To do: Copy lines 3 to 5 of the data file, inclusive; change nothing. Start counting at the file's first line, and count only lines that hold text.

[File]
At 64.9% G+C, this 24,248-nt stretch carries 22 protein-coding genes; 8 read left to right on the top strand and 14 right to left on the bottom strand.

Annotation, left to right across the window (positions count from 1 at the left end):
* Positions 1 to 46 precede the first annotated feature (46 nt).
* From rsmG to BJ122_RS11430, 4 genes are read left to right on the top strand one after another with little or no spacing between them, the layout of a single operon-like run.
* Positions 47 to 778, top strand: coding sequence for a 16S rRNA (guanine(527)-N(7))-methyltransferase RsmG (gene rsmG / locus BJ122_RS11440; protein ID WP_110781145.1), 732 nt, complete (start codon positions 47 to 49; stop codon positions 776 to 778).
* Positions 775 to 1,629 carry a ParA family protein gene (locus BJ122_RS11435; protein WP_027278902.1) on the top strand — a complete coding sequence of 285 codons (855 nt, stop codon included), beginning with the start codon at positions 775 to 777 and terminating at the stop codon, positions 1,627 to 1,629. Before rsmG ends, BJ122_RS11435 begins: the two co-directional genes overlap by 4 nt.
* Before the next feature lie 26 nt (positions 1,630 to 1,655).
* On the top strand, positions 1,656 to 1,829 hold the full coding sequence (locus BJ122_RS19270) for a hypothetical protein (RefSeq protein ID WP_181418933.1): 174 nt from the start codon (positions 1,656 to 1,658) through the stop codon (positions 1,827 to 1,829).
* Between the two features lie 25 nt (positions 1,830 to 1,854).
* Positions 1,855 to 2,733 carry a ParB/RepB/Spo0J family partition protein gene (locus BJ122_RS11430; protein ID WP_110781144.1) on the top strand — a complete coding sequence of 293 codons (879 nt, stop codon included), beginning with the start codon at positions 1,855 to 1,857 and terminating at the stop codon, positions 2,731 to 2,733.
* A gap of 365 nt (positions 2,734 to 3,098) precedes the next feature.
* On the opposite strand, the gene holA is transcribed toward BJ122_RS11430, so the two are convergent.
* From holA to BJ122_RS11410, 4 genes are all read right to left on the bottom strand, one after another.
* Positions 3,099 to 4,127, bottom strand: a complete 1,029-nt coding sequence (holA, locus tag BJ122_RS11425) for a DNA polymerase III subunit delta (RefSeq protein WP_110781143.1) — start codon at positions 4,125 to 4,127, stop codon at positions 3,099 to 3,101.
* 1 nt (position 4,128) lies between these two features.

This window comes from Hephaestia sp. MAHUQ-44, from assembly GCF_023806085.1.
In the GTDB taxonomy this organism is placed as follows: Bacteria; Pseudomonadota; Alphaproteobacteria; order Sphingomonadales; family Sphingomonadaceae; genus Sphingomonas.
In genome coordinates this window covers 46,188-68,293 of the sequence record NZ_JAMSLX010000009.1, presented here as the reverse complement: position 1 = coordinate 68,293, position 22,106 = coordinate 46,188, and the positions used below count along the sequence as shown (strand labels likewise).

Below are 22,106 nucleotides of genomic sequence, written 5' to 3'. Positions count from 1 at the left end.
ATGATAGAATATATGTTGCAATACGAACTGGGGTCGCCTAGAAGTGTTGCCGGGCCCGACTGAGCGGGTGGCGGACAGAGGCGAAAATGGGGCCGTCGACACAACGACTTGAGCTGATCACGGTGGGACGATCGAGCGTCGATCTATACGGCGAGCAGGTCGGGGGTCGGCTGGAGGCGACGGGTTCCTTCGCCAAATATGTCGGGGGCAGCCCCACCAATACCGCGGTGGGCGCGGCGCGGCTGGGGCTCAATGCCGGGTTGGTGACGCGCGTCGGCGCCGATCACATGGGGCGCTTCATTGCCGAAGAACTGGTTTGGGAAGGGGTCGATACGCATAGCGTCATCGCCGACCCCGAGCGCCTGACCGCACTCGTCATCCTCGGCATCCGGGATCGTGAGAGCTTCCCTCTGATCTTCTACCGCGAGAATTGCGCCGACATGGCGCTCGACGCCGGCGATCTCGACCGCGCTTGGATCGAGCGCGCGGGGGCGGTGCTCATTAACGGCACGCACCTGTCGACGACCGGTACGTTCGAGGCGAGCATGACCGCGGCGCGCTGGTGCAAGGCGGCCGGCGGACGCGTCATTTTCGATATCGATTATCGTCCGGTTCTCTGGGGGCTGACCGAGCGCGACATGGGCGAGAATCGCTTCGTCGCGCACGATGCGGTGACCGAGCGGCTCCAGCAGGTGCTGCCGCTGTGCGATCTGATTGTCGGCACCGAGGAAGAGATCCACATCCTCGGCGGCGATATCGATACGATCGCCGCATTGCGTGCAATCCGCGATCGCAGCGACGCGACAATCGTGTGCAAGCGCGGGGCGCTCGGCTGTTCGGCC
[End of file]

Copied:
* Positions 1 to 46 precede the first annotated feature (46 nt).
* From rsmG to BJ122_RS11430, 4 genes are read left to right on the top strand one after another with little or no spacing between them, the layout of a single operon-like run.
* Positions 47 to 778, top strand: coding sequence for a 16S rRNA (guanine(527)-N(7))-methyltransferase RsmG (gene rsmG / locus BJ122_RS11440; protein ID WP_110781145.1), 732 nt, complete (start codon positions 47 to 49; stop codon positions 776 to 778).